As you probably have heard, I am going to be a participant again in the Oxford Round Table this summer. This time it will be held at Harris Manchester College in Oxford. I will be presenting a paper entitled, “The Decline of Religion in Public Education and The Decline of Public Education”. As a part of my presentation, I included an argument in support of the validity of “religious arguments” in the public marketplace of ideas like education, politics, law and morals. Although I am not quite through with the argument, I thought I would share it with you before I leave on vacation.
As you know, I am a strong proponent of Christians going into the public domain and presenting “the truth in love”. Hopefully, the following will help you be better equipped to do that in even the most secular of forums.
Secularists summarily dismiss religious arguments from the public square simply because they are religious, which they define as being associated with supernatural religion or anything non-secular. In addition, an opinion is determined to be religious and therefore unworthy of public policy because it is either a part of a religious worldview, is derived from one’s religion, there is an element of faith involved, it is partly based on religion, or because it is merely consonant with religion.
The context of the discussion concerning the appropriateness of religious arguments and their influence upon public policy may be considered from the vantage point of historical precedence, constitutionality, morality and rationality, or spiritual mandate for adherents. The following is intended to addresses only moral and rational considerations. Thus, the question is, “Is it moral to exclude religious opinions from a democratic public marketplace of ideas just because they involve an aspect of faith—a faith assumption?” For the following reasons, my answer is NO.
Everyone believes some unproven assumptions
Everyone holds to, and reasons from, some assumptions that have either not been proven and/or will never be proven to be true; thus, every worldview contains faith assumptions. For example, belief in macro-evolution contains the belief that the speed of light has always been constant but that can’t be proven. Norman Geisler notes that “it has not been proven that the speed of light has never changed.” Another example is radioactive dating of which he says “one must assume at least two things that apparently cannot be proven in order to come to the conclusion that the world is billions of years old. First, it must be assumed that there were no lead deposits at the beginning. Second, it must be assumed that the rate of decay has been unchanged throughout its entire history. This has not been proven.” The same could be said for the amount of salt in the sea ((Systematic Theology Vol. 2, Norman Geisler, p649)) as well as other presently unprovable ideas.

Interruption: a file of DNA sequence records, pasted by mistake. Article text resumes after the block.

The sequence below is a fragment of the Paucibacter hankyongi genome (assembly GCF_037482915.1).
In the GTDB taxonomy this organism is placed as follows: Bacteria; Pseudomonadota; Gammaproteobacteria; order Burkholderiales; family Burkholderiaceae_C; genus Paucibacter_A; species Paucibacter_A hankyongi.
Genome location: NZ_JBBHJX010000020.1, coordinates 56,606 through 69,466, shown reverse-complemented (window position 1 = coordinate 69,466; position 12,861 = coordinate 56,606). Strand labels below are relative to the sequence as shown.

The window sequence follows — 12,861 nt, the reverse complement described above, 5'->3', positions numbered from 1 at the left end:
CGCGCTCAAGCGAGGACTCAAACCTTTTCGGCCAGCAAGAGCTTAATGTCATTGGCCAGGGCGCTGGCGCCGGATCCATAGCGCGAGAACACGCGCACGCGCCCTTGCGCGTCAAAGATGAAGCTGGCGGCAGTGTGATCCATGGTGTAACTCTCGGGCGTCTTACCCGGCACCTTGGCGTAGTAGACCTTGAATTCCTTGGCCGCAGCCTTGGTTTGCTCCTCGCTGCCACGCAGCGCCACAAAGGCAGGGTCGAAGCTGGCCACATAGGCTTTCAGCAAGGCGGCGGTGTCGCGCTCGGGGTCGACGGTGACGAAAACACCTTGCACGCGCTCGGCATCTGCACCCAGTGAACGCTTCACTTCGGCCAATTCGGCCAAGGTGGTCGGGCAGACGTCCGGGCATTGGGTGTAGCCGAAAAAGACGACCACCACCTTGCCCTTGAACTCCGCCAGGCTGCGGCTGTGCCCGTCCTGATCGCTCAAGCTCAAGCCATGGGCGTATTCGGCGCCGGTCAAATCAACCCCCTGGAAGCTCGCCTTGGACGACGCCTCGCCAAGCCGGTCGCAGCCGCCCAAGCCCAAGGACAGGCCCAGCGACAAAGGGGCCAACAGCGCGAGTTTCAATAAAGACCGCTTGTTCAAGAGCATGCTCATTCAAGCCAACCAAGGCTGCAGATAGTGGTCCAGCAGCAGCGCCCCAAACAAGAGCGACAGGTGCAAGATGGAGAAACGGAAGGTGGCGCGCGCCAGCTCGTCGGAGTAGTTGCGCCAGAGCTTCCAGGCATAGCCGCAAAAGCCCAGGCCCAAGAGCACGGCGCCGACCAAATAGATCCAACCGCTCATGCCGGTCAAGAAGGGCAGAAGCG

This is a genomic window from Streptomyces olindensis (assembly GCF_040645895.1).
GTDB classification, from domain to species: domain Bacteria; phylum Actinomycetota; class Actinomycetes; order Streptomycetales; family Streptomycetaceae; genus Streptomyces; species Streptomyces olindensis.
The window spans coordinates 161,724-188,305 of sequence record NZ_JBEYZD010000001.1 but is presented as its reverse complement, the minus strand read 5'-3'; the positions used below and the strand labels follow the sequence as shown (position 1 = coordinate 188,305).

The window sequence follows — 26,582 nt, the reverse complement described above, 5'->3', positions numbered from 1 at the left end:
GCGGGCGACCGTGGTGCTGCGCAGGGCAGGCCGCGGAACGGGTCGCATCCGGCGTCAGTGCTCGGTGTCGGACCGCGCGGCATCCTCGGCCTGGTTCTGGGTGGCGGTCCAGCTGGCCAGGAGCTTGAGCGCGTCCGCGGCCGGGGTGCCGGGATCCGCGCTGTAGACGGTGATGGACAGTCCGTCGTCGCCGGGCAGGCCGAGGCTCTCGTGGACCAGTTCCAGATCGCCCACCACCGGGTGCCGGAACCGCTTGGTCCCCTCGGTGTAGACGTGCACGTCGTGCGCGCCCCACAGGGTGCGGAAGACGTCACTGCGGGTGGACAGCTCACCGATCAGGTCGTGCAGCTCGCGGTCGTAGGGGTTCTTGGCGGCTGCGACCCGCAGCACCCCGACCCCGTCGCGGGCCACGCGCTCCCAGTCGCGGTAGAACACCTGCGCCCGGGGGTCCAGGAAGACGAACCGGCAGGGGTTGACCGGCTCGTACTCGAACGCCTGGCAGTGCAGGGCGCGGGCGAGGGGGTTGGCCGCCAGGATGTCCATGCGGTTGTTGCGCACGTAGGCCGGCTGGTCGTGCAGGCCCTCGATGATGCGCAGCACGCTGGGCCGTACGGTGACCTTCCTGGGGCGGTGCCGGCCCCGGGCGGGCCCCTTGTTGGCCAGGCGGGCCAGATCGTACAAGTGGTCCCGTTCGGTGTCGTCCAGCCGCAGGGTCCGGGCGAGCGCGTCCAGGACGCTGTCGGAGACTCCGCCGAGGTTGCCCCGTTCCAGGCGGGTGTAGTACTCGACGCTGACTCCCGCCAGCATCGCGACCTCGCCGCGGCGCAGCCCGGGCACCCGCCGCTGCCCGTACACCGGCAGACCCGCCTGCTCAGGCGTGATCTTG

Now, perhaps light has always been constant or perhaps it has not. The truth is that neither of those beliefs is provable, and therefore each requires an element of faith. My point is to merely show that everyone operates based on some unproven or unprovable assumptions. Further, just because a belief is unproven or unprovable—at least for now—that is not the same as being an irrational belief.
For example, I may believe that a certain pill is going to heal me of cancer if I take it for five years. Regardless of whether the pill actually heals my cancer at the end of five years, the belief that it would contains an element of faith; however, that element of faith does not necessarily make the belief irrational. It may in fact be very rational, and that may be my primary reason or one of the reasons that I am willing to believe it will have a curative effect.
Now, depending on the amount of faith required, concomitant with the lack of objective evidence that the pill may be curative—is the pill made of sugar or a tested chemical that has cured others or that other rational people believe will cure—the belief may be irrational or rational. Therefore, an unproven or unprovable belief may be very reasonable—rational—since its inherent component of faith is consistent with and supported by arguments based upon reason, objective facts and human experience. Furthermore, whether the arguments that are offered in support of the belief are compelling or not can only be decided in public debate not by being summarily dismissed as “religious”.
Secularism is a worldview as religion is a worldview only without the belief in a deity
Not only do all people operate from some “faith assumptions,” but these faith assumptions are related to a worldview or perspective, whether that view is secular or sacred. Secularism can be seen to be a worldview like supernaturalism—except that secularism denies a deity, which is a part of their faith assumptions. Since both worldviews address, either explicitly or implicitly, questions like where did we come from (Big Bang or God), why are we here (no teleological reason or serve God), what is our problem (religion or sin), what is the essential solution to the problem (education or education and repentance) and where are we going (nowhere, we don’t know or to heaven or hell)? Similarly, secularism can be seen to be a worldview or religion because it contains beliefs about “the three primary areas (the nature of reality, the nature of the human person, the nature of moral and political values).” ((Why Politics Needs Religion, Brendan Sweetman p77))
An example of an overarching faith assumption that is a part of and colors much of one’s worldview for a Christian is that God exists, and for a secularist it is that God does not exist, or is not knowable, or that secularism is the best way. Regardless of the answers to such questions, they are unprovable at the present and therefore require faith from which we formulate values, imposable values, and other ideas.
Everyone argues from a worldview